Since the convention-center expansion was thumbed down by the appellate court, the corporate-welfare crowd — particularly the Chargers and U-T San Diego — has switched to touting a combined football stadium/convention center.
"It's going from the questionable [the expansion] to the ridiculous [the combined stadium/convention center]," says the nation's top authority on convention centers, professor Heywood Sanders, who wrote a seminal piece on convention center overexpansion for the Brookings Institution, and recently wrote the book Convention Center Follies, which tells how the nation has become so glutted with convention-center space that some centers are paying conventions to come to their cities while others are slashing prices steeply.
There are combined convention centers/stadiums in Atlanta, Indianapolis, and St. Louis. None does well as a center, says Sanders.
"The bottom line is there are 100,000 to 150,000 square feet of flat space on the floor." San Diego's center now has more than 600,000 square feet. Plus, the Chargers stadium/convention center would be several blocks away, and over the railroad tracks. Studies show that convention attendees don't want to walk from one building to another — even across the street. That's why, when the establishment was pushing the expansion, the key words were "contiguous, contiguous, contiguous." (Watch for "contiguous" to disappear from the local vocabulary.)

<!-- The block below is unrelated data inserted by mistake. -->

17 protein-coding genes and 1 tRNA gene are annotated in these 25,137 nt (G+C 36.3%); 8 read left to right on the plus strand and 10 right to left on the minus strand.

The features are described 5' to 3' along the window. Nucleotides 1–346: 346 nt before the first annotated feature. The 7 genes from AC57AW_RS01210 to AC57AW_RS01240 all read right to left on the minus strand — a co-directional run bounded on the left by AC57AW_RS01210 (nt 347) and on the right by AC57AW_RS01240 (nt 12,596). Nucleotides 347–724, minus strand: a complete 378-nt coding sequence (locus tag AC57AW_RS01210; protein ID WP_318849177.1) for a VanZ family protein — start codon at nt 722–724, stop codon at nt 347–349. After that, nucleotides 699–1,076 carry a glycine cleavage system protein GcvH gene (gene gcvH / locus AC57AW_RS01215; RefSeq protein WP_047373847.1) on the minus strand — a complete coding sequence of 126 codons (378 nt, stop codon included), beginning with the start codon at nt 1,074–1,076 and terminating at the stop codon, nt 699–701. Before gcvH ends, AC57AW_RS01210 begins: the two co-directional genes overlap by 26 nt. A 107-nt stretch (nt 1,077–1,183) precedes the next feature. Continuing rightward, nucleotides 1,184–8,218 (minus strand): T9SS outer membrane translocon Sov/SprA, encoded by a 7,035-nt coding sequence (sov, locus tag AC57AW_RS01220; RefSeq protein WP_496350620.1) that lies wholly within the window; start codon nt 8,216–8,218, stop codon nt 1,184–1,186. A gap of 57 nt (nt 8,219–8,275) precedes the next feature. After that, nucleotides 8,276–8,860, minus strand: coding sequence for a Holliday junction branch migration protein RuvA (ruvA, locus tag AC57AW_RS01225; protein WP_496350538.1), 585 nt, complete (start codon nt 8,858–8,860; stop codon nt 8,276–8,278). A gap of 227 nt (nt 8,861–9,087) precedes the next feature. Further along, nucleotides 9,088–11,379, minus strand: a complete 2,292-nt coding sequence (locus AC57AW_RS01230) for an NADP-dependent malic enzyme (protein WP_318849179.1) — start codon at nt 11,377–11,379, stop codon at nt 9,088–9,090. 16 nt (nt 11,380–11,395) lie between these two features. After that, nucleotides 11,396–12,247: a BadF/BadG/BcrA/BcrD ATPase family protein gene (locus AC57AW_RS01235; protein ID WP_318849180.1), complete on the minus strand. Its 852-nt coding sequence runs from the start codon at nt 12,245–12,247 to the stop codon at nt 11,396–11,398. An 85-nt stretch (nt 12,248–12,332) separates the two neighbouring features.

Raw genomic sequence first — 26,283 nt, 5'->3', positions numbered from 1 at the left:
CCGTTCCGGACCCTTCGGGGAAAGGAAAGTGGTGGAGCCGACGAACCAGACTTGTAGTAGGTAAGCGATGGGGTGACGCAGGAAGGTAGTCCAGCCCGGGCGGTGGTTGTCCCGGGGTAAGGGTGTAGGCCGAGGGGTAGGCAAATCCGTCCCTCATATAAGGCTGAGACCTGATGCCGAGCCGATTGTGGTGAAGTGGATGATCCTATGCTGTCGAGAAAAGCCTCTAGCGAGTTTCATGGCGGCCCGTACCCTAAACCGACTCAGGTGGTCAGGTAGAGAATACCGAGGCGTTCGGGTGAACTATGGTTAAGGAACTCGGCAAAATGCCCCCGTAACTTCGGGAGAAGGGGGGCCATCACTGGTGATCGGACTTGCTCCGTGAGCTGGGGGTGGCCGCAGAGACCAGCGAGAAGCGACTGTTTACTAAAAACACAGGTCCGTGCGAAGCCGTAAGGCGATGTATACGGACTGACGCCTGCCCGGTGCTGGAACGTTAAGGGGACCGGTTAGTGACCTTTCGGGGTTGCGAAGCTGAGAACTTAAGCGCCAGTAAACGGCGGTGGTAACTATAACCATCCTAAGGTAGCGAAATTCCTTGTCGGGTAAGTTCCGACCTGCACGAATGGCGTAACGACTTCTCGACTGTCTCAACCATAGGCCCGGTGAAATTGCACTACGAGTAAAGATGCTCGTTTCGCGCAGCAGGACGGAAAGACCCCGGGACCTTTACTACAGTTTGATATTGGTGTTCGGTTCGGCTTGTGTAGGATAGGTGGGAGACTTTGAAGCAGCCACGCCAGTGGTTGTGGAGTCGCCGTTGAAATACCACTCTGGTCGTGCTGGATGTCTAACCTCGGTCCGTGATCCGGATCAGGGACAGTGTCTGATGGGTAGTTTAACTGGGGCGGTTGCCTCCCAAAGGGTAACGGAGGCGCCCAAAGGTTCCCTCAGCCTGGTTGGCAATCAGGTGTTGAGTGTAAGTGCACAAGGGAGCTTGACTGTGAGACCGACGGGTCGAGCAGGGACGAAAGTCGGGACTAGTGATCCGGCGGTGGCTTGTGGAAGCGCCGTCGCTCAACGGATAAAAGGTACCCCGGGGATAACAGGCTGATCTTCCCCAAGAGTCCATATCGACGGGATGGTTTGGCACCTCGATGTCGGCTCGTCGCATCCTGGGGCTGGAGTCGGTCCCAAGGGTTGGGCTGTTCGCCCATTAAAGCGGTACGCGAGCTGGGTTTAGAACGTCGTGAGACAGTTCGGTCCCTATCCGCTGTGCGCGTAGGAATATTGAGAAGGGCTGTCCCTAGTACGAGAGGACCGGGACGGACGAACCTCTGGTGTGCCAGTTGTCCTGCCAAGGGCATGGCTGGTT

"Nothing I have ever seen suggests meeting planners are rushing to have conventions on playing fields of domed stadiums," says Sanders.
A facility with little space could not be an expansion of the current facility. It would have to be a stand-alone facility for small conventions. But there is no need for that. With all the competition and price-slashing in the overbuilt industry, San Diego won't have a shortage of space. Comic-Con is San Diego's big enchilada: will costumed attendees be content to be split between the main center and a smaller one a hike away?
The Chargers claim they are thinking about having space below the playing field. It's doubtful that will be taken seriously.
One thing is certain: mainstream media will pump the combined facility without examining the impracticalities, including the experience elsewhere.
And the convention center? It has a habit of exaggerating the statistics it uses, as Sanders has pointed out in the Reader many times. Yesterday (Aug. 10), he sent along another:
The local center predicted that the May 2014 gathering of the American Thoracic Society would have 16,000 attendees. But, last year, there were 13,596 in Philadelphia; in 2012, there were 14,661 in San Francisco; in 2011, there were 12,817 in Denver. This year's actual number in San Diego was 14,386.